Many Monozygotic Twins Are Misclassified

New Japanese study reveals that around 30 percent of monozygotic twins are misclassified as dizygotic.

By Kate Phillipa Clark

A twin study from April 2017 estimates the current situation of zygosity misclassification in Japan.* The study was published in the Journal of Pregnancy and Child Health. The 408 mothers, who participated in the study, all had same-sex twins and had given birth from 2004 and later. About 80 percent of the mothers had twins between the age of 0-2 years. The percentage of female twin pairs was slightly higher than that of male twin pairs.

Zygosity relates to types of twins. It describes whether your twins have developed from one zygote that splits and forms two embryos (identical) or whether they’ve developed from two separate eggs that are fertilized by two separate sperm (fraternal).

Spontaneous pregnancies are often misclassified

91 percent of mothers were told about their twins’ zygosity, including being told ‘do not know.’ 77.9 percent of mothers were told that their children’s zygosity were monozygotic (identical) or dizygotic (fraternal) mainly by obstetricians. The percentage of monozygotic twins who were misclassified was 31.2 percent and the percentage of dizygotic twins who were misclassified was 10.9 percent. The misclassification of zygosity was higher in the group of mothers who conceived spontaneously compared to the women who had undergone fertility treatment. Most women were misclassified by obstetricians.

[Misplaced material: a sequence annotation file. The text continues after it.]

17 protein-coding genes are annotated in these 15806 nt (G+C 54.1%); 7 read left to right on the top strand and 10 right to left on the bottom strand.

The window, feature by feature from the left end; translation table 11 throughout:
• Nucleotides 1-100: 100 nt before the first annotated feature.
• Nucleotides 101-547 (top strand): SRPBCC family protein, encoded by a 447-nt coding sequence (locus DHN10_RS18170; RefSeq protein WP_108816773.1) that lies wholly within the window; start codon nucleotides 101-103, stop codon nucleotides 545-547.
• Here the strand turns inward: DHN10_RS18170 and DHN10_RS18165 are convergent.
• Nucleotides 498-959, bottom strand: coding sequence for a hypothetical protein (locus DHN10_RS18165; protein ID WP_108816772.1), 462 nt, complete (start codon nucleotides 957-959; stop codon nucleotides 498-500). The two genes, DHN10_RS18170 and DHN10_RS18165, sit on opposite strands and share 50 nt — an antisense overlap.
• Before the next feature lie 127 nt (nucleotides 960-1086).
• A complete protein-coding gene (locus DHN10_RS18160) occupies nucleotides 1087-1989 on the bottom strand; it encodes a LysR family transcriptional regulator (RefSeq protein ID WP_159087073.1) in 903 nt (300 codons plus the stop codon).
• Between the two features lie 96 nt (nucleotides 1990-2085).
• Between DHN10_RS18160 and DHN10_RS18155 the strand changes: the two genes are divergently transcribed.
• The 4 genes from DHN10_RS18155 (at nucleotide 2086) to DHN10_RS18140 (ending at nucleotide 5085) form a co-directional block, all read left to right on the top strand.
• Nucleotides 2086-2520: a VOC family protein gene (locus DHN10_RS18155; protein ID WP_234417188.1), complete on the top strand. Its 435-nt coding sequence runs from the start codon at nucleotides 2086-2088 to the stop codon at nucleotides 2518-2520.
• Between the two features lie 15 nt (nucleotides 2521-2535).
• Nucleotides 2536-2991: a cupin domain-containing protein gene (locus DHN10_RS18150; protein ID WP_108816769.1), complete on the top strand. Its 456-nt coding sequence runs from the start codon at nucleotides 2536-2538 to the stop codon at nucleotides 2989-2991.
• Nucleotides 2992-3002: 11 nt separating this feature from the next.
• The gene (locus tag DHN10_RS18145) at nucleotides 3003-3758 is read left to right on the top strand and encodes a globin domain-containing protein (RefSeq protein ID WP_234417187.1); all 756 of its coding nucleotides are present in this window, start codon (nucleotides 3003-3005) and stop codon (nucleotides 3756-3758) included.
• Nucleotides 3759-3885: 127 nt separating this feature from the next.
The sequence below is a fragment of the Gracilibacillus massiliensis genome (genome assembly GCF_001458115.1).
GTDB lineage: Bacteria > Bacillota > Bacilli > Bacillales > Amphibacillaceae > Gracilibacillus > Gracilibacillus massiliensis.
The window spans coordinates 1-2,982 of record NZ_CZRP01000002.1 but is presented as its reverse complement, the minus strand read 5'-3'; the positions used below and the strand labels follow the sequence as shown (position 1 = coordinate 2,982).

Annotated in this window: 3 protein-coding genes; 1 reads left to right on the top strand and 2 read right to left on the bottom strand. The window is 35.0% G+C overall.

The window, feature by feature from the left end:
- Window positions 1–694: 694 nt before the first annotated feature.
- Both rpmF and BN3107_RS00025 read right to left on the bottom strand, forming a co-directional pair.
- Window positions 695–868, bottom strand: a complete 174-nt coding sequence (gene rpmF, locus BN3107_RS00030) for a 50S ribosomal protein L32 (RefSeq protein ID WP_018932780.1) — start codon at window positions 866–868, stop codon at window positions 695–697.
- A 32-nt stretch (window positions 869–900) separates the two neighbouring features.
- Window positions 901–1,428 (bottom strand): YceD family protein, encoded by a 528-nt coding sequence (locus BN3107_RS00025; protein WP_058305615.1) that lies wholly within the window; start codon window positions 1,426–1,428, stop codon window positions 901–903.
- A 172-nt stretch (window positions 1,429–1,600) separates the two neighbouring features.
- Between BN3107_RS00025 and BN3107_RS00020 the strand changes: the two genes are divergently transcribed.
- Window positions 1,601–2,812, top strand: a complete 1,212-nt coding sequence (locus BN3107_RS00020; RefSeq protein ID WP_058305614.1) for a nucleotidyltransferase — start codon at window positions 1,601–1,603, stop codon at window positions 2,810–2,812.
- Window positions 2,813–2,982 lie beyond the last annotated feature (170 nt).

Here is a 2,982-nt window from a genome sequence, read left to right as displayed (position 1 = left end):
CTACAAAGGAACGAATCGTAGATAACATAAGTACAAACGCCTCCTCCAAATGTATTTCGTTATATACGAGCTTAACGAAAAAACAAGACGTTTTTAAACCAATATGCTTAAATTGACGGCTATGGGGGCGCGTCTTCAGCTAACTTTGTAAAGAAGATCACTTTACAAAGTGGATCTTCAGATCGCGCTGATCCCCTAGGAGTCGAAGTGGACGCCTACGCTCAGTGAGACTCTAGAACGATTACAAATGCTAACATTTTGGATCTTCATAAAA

Same result as 20 years ago

The researchers compared the findings on misclassification with a previous study done in Japan 20 years ago. Their results were similar to the results of that study. They therefore suggest that zygosity misclassification in Japan has not improved over this period of time. The researchers also pointed to the fact that misclassification of monozygotic twins might occur based on placental findings made by obstetricians. In dizygotic twin pregnancies there are always two placentas. In monozygotic twin pregnancies there are one placenta in about 2/3 of the cases and two placentas in 1/3 of the cases. This is a fact that not all obstetricians are aware of, believing that two placentas automatically point to the twins being dizygotic.

 

About the Author

Kate Phillipa Clark

Kate Phillipa Clark has a bachelor in Journalism and an Executive Master in Corporate Communication. She is an identical twin and so is her father.

 

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